Fascinating... I must be missing something in my own post because 1) I don't see where I mentioned M$ or ANY company.
Indeed you didn't name a specific company, you mentionned "It really seems HTML5 is trying to make everybody buy new computers, which is ridiculous. [...] As of now, all of this mess with HTML5 seems like the usual: Corporate stupidity."
Corporate stupidity, once again the great threat of ?ber-companies that want to dominate the world and take all your money, etc...
This discussion already happened several times over the forum and generaly degenerates and ends up in closed threads.
I must admit I saw red and misread your original post, and mixed up the following discussion with wink and Metal_X (yeah Adobe will try to slow down HTML5 development... how could they, seriously ? what grasp do they possibly have on this issue ? This bit of the discussion is pure speculation, for the sake of nay-saying imo.)
Anyway, I went ahead of myself and went more personal/emotional/angry in my answer more than I should have.
—: I apologize for that.
Ashley cleared the issue (as I tried a bit too by mentioning also the post about drivers), it's not a conspiracy it's lazyness on the part of some driver vendors.
I don't expect a modern HTML5 or even a native modern EXE game to run on a 90's computer, however computer from at least 2005 should be able to run HTML5 like they run EXE. We are talking about 2D game here for crying out loud. Maybe they will, but will it be too late for HTML5 before then? Nobody can tell and I hope not.
In 2005, DX11 and HTML5 didn't exist.
You don't expect your 2005 machine to execute DX11 but you expect it to execute HTML5.
Despite the very fact that it relies on browsers (and so already occupies a fair amount of CPU/RAM ressources) and that it has to go through the graphic card process (once again, an integrated graphical chipset is not the same as an ATI or Nvidia child-board) or be calculated directly by the CPU (which already calculates the flash video/game/ads you're buffering/streaming, your opened webmail page, and a bunch of other web applications without counting the browser's extensions and the desktop's widgets and the peer to peer software).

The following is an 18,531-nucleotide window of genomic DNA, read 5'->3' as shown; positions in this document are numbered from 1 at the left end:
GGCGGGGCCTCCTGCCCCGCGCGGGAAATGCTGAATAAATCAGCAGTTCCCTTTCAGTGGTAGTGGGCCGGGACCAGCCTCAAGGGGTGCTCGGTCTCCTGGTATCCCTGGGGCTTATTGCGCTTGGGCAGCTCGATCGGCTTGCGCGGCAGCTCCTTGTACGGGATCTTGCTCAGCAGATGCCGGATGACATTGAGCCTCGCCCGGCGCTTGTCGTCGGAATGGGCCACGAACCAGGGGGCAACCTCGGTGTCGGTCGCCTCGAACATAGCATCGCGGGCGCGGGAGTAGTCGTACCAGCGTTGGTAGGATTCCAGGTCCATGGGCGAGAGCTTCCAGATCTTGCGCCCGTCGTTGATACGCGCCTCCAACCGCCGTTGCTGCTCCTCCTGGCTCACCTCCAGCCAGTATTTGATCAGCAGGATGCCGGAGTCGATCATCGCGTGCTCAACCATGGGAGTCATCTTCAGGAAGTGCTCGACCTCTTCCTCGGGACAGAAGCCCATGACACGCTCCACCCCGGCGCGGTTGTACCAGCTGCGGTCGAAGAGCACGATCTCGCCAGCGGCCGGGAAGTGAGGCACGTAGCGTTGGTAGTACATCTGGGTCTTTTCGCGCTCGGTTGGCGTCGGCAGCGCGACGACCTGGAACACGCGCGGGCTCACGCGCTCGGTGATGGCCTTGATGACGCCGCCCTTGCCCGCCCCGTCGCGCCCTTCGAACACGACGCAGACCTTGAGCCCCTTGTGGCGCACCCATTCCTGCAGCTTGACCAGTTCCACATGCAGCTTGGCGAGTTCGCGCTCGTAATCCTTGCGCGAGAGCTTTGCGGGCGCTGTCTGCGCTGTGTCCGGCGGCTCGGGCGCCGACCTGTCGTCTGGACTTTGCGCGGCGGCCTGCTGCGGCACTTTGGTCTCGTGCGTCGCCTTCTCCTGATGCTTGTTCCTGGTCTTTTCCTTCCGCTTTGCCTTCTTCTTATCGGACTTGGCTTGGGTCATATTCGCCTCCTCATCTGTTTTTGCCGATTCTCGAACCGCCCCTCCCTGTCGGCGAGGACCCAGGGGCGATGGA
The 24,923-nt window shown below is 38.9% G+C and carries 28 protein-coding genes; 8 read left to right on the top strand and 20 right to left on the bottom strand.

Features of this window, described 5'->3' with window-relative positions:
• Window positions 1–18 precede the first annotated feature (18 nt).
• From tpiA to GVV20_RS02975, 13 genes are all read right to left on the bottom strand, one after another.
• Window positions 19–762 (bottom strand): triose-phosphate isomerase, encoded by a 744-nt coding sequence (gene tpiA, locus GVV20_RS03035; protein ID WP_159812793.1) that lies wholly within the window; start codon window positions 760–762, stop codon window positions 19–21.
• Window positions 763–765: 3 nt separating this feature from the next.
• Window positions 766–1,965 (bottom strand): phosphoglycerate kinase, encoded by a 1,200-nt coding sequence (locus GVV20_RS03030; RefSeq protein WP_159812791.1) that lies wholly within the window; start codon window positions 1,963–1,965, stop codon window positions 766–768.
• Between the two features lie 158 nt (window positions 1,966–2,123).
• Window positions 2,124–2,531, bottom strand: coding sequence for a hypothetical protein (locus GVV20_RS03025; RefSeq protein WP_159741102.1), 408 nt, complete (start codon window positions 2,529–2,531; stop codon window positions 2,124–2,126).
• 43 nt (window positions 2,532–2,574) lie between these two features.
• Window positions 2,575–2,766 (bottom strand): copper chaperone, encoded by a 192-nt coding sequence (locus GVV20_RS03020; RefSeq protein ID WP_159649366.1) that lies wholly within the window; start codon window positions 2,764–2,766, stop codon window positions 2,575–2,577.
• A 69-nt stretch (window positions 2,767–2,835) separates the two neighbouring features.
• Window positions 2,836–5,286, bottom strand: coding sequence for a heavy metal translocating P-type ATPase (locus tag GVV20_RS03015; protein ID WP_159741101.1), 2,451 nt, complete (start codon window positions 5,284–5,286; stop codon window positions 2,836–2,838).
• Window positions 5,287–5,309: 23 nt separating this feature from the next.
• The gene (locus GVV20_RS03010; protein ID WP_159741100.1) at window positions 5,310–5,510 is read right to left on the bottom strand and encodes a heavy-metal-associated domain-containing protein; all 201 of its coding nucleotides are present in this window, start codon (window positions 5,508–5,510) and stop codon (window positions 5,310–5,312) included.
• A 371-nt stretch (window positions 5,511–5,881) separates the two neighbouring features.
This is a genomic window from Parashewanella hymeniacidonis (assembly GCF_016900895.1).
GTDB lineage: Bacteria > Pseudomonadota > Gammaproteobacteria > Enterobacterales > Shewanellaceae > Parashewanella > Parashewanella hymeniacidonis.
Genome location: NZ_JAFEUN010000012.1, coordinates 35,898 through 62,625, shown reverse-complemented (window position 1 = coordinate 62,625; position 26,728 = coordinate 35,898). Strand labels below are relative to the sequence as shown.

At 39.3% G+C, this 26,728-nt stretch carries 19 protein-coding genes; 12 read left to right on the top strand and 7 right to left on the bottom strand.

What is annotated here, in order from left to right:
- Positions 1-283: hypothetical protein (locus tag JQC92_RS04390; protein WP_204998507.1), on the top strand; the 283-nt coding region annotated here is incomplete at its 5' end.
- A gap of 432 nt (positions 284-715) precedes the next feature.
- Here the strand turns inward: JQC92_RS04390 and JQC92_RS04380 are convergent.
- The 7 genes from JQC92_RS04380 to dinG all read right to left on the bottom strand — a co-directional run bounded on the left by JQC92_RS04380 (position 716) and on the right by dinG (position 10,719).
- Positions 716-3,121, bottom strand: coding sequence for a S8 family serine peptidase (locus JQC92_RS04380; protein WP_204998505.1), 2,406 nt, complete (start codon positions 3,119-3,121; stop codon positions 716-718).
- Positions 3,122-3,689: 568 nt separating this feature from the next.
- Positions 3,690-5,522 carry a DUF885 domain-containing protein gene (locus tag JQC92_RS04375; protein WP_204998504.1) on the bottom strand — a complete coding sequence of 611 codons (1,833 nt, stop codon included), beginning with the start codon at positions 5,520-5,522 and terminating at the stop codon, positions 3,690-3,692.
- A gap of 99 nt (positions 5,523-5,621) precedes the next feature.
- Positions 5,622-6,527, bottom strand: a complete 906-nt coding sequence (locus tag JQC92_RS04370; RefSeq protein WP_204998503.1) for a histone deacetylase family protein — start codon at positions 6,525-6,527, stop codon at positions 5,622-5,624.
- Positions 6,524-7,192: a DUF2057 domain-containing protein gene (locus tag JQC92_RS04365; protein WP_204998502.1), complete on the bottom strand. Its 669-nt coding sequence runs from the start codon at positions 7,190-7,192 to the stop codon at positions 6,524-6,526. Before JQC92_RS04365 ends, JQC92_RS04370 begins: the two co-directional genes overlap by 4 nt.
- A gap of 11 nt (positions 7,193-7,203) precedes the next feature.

This + this + that, in the end, despite the 2D aspect of the graphics, there are tons of operations going on.
And gear that is not originaly optimized/designed to support so many operations and that doesn't get decent drivers can't be expected to cope with this.
Computers have always been like this. In a 6 months span, the previous "generation" of CPUs and graphic cards were rendered almost obsolete.
All the 90's were so, and beginning of the 2000's too.
This past years, it can appear to stabilize, but that's still not the case. (we've gone from pentium to quad core and more, that's an incredible step further in power, but also a requisite for decent HTML5 performances)
2005 was 7 years ago. Computers are not living room consoles, if you want to stay in the "now" of gaming, you need to invest in better gear regulary, you can't expect your gear to last 10 years and be able to cope with the software novelties.
You can blame all the misery in the world, at some point it's the user's responsability to be properly equiped too.
Computers from 2005 won't last another 5 year anyway (at least not for current and "then" games). Some people won't update and stay on "old software/hardware" (kinda like people still using windows 95 when XP has been released for years (?)). Others will do the expense at some time (buying a brand new computer for the family) an affordable more modern computer that will handle some of the most recent technologies (pro tip: apple is really expensive for what it is).
Poor people, rich people. In the end it doesn't matter, people who're interested in playing the games the more comfortably possible will take the extra step to update and buy hardware.
They'll save for months and invest for years to come.
I don't have a smartphone, but I have a decent computer, it's a matter of priorities I guess.
And so, rest assured HTML5 games work fine on computers that can run BF3 in high details, so now all that is left for C2 users is to make games that those players will enjoy playing.